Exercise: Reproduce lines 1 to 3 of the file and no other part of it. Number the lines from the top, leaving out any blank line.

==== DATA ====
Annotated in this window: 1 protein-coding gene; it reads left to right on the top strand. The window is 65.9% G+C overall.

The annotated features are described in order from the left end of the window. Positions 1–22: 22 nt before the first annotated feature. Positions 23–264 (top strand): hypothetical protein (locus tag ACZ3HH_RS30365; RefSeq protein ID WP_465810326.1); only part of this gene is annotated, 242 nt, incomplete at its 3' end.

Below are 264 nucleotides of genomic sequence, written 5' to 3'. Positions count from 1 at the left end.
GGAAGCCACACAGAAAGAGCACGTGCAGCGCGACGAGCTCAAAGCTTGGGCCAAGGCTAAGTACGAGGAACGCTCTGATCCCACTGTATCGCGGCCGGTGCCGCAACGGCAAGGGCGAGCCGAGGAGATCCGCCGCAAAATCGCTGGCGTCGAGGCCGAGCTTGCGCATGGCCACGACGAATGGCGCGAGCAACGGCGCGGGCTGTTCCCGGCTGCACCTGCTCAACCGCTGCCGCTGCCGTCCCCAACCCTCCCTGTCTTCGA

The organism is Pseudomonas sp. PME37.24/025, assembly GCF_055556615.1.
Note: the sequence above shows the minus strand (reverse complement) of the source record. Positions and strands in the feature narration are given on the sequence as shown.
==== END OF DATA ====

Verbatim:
Annotated in this window: 1 protein-coding gene; it reads left to right on the top strand. The window is 65.9% G+C overall.

The annotated features are described in order from the left end of the window. Positions 1–22: 22 nt before the first annotated feature. Positions 23–264 (top strand): hypothetical protein (locus tag ACZ3HH_RS30365; RefSeq protein ID WP_465810326.1); only part of this gene is annotated, 242 nt, incomplete at its 3' end.

Below are 264 nucleotides of genomic sequence, written 5' to 3'. Positions count from 1 at the left end.